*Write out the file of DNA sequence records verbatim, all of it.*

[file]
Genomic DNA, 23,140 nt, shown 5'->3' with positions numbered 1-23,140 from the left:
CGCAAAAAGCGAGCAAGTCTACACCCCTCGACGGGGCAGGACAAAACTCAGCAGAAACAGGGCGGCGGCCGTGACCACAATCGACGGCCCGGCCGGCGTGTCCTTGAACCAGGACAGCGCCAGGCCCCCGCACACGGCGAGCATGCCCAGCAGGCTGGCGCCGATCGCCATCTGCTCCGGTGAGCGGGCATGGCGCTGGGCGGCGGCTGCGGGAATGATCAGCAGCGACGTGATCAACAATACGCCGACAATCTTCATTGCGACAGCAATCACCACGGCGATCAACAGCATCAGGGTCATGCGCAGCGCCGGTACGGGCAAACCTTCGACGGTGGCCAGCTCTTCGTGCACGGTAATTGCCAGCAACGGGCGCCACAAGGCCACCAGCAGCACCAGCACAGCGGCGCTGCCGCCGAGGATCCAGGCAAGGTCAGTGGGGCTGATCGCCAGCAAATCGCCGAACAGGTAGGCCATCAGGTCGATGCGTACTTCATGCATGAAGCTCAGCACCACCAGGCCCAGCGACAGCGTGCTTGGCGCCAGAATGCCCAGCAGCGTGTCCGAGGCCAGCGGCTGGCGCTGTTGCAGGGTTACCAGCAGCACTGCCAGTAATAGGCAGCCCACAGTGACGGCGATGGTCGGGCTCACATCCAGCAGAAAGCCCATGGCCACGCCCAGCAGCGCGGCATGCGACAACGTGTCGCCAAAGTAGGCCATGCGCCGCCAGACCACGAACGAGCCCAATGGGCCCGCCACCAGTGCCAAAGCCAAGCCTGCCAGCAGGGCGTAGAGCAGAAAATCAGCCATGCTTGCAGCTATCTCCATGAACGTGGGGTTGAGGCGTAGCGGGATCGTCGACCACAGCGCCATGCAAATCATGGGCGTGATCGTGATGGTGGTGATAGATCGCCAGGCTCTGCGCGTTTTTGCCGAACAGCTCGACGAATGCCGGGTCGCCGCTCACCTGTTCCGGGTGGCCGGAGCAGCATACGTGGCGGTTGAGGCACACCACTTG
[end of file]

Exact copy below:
Genomic DNA, 23,140 nt, shown 5'->3' with positions numbered 1-23,140 from the left:
CGCAAAAAGCGAGCAAGTCTACACCCCTCGACGGGGCAGGACAAAACTCAGCAGAAACAGGGCGGCGGCCGTGACCACAATCGACGGCCCGGCCGGCGTGTCCTTGAACCAGGACAGCGCCAGGCCCCCGCACACGGCGAGCATGCCCAGCAGGCTGGCGCCGATCGCCATCTGCTCCGGTGAGCGGGCATGGCGCTGGGCGGCGGCTGCGGGAATGATCAGCAGCGACGTGATCAACAATACGCCGACAATCTTCATTGCGACAGCAATCACCACGGCGATCAACAGCATCAGGGTCATGCGCAGCGCCGGTACGGGCAAACCTTCGACGGTGGCCAGCTCTTCGTGCACGGTAATTGCCAGCAACGGGCGCCACAAGGCCACCAGCAGCACCAGCACAGCGGCGCTGCCGCCGAGGATCCAGGCAAGGTCAGTGGGGCTGATCGCCAGCAAATCGCCGAACAGGTAGGCCATCAGGTCGATGCGTACTTCATGCATGAAGCTCAGCACCACCAGGCCCAGCGACAGCGTGCTTGGCGCCAGAATGCCCAGCAGCGTGTCCGAGGCCAGCGGCTGGCGCTGTTGCAGGGTTACCAGCAGCACTGCCAGTAATAGGCAGCCCACAGTGACGGCGATGGTCGGGCTCACATCCAGCAGAAAGCCCATGGCCACGCCCAGCAGCGCGGCATGCGACAACGTGTCGCCAAAGTAGGCCATGCGCCGCCAGACCACGAACGAGCCCAATGGGCCCGCCACCAGTGCCAAAGCCAAGCCTGCCAGCAGGGCGTAGAGCAGAAAATCAGCCATGCTTGCAGCTATCTCCATGAACGTGGGGTTGAGGCGTAGCGGGATCGTCGACCACAGCGCCATGCAAATCATGGGCGTGATCGTGATGGTGGTGATAGATCGCCAGGCTCTGCGCGTTTTTGCCGAACAGCTCGACGAATGCCGGGTCGCCGCTCACCTGTTCCGGGTGGCCGGAGCAGCATACGTGGCGGTTGAGGCACACCACTTG